Mr. Abe, Don’t Let President Trump Ease Sanctions on North Korea

(Click here to read the original article in Japanese.)

 

United States President Donald Trump plans to meet with North Korean Chairman Kim Jong Un in Vietnam in late February. While joking in his Twitter message on September 2018 that he had fallen in love” with Kim, Trump has toughened sanctions on North Korea.  

 

 

As the economic sanctions have grown effective, foreign currency reserves have begun to deplete in North Korea, with domestic discontent growing.

 

While Chairman Kim has demanded a return measure from the U.S. in exchange for North Korea’s explosion of a nuclear test facility and repatriation of U.S. soldiers’ remains, the United States did not respond.

 

Kim then offered to dismantle long-range missiles and nuclear facilities in Yongbyon, calling for a second summit with Trump. The summit is now scheduled, and the biggest focus of attention is expected to be whether the U.S. would pledge to ease sanctions on North Korea.

 

 

Kim is Aiming to Reopen Kaesong and Mt. Kumgang

 

The international sanctions on North Korea in effect since August 2017 include a ban on imports from North Korea. This is significant because, in 2016, North Korea earned $2.6 billion USD in foreign currency income by selling coal, clothing, iron ore, fishery products, and other goods to China.

 

Under the sanctions, this foreign currency income plunged to $1.6 billion USD in 2017 and $0.2 billion USD in 2018, indicating that North Korea lost $3.4 billion USD in such income in the two years.

 

As coal has piled up at open-air mines, ration losses have forced coal miners to starve to death. Jangmadang black markets have been scaled down, leading orphans and aged people among the weak to die of hunger.

 

Citizens reportedly complain that while the Korean Workers’ Party asks people to be self-sufficient, they could be facing a serious famine in which they would have to eat pine tree bark. Then, they believe, they would not die without making an effort to survive.

 

Funds at Chairman Kim’s hands have reportedly declined from $4-5 billion USD to less than $1 billion USD.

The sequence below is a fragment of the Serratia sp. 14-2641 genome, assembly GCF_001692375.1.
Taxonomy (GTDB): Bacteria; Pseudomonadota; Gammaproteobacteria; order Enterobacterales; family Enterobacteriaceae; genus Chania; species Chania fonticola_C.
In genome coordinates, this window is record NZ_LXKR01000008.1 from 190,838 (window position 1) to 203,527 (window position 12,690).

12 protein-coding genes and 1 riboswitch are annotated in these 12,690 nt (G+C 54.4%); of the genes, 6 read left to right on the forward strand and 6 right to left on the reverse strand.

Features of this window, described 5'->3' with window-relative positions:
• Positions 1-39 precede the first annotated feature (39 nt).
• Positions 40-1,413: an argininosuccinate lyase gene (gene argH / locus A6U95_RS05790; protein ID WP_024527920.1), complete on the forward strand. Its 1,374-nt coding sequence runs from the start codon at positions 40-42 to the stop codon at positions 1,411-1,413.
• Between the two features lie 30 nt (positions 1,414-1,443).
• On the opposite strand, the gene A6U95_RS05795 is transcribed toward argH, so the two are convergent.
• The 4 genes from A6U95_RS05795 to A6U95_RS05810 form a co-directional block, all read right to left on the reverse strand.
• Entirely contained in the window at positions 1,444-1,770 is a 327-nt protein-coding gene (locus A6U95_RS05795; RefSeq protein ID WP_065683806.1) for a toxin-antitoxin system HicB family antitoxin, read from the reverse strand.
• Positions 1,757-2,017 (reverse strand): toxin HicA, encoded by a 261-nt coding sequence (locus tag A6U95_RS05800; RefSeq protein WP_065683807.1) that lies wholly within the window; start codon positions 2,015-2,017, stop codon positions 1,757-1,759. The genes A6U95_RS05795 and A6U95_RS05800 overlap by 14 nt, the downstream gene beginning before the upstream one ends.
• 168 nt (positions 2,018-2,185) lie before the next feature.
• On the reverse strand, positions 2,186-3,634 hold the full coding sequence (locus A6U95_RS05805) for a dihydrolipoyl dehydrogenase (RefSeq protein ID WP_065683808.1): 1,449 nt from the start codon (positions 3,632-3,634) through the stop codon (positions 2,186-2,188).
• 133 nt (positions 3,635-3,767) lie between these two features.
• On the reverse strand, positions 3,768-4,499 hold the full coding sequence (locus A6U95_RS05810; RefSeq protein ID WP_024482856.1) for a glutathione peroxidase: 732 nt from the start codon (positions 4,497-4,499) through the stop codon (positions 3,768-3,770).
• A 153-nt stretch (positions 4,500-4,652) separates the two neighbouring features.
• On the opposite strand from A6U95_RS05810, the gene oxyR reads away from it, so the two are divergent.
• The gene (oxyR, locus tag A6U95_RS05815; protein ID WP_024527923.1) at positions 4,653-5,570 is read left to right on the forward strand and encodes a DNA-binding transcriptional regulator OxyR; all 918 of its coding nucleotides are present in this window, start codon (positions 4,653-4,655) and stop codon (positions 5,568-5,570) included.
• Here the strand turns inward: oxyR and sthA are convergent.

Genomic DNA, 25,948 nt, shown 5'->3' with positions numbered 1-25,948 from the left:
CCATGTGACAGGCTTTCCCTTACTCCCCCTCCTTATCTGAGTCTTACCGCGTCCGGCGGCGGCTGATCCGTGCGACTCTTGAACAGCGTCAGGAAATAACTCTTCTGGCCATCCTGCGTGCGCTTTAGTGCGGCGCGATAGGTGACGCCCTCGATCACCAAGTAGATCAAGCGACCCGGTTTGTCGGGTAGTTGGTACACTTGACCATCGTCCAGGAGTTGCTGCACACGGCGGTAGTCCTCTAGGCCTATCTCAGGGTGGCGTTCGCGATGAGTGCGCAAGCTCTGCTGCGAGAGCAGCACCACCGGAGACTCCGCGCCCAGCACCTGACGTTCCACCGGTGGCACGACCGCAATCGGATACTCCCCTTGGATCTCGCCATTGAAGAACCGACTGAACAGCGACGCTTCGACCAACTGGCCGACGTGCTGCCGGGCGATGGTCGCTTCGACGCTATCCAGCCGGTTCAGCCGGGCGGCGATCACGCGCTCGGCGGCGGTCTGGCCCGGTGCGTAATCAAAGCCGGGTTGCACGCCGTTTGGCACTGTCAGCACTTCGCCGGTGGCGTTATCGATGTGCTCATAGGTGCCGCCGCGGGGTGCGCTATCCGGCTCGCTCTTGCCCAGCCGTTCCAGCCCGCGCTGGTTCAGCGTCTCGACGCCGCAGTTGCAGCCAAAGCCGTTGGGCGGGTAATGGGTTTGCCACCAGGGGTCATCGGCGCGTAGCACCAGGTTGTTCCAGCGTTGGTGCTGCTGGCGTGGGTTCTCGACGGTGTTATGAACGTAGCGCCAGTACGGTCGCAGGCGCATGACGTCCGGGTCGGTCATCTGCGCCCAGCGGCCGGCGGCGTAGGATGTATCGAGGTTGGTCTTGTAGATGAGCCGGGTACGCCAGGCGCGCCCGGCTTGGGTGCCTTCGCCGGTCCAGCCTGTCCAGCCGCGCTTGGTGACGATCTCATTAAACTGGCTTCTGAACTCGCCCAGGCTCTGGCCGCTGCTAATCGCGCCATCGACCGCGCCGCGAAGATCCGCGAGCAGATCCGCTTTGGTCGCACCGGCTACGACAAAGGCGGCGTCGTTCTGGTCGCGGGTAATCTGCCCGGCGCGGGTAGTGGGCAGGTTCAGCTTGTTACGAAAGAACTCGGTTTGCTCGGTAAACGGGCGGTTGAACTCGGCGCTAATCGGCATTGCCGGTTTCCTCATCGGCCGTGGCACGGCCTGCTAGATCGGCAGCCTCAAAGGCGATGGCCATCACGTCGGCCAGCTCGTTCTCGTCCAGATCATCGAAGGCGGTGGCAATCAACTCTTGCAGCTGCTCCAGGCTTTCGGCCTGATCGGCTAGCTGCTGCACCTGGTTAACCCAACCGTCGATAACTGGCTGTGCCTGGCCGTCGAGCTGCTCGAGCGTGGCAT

In his New Year address, Chairman Kim signaled his ambition to reopen North-South joint projects of the Kaesong industrial region and Mt. Kumgang tourism. If either of the two projects is exempted from the existing international sanctions, North Korea could gain massive foreign currency income from South Korea’s Moon Jae In regime.

 

North Korea’s Yongbyong nuclear facilities include a nuclear reactor for plutonium production, a spent nuclear fuel reprocessing plant and a uranium enrichment plant. The uranium enrichment plant, however, is a dummy for exhibition.

 

Intelligence officials believe instead that North Korea has plural uranium enrichment facilities that still produce enriched uranium, even after the first U.S.-North Korea summit in June 2018. These include a facility at the Chollima steel plant in a suburb of Pyongyang, a U.S. intelligence agency said in a manner to check North Korea.

 

 

Abductees’ Return to Japan May be Delayed if Sanctions Ease

 

Even after Chairman Kim’s pledge to denuclearize the Korean Peninsula, North Korea has continued its illicit nuclear development. Kim’s current offer, moreover, is limited to the dismantlement of capabilities for nuclear attacks on the U.S.

 

If President Trump correctly understands the situation, he will surely request Chairman Kim to promptly clarify all nuclear weapon facilities including uranium enrichment plants at the coming summit, together with existing nuclear weapons and missiles.

 

If sanctions are eased without this, Chairman Kim may not respond to the call for a Japan-North Korea summit for the return of the Japanese abductees to their country.

 

Therefore, Japanese Prime Minister Shinzo Abe should take leadership in persuading President Trump not to exempt the Kaesong industrial region and Mt. Kumgang tourism projects from the existing sanctions. In this, the effectiveness of Abe diplomacy will be put to the test.

 

 

(A version of this article was first published by the Japan Institute for National Fundamentals, Speaking Out #570, on February 4, 2019.)

 

 

Author: Tsutomu Nishioka

 

 

Tsutomu Nishioka

Author:

Tsutomu Nishioka is a senior fellow and a planning committee member at the Japan Institute for National Fundamentals and a visiting professor at Reitaku University. He covers South and North Korea.

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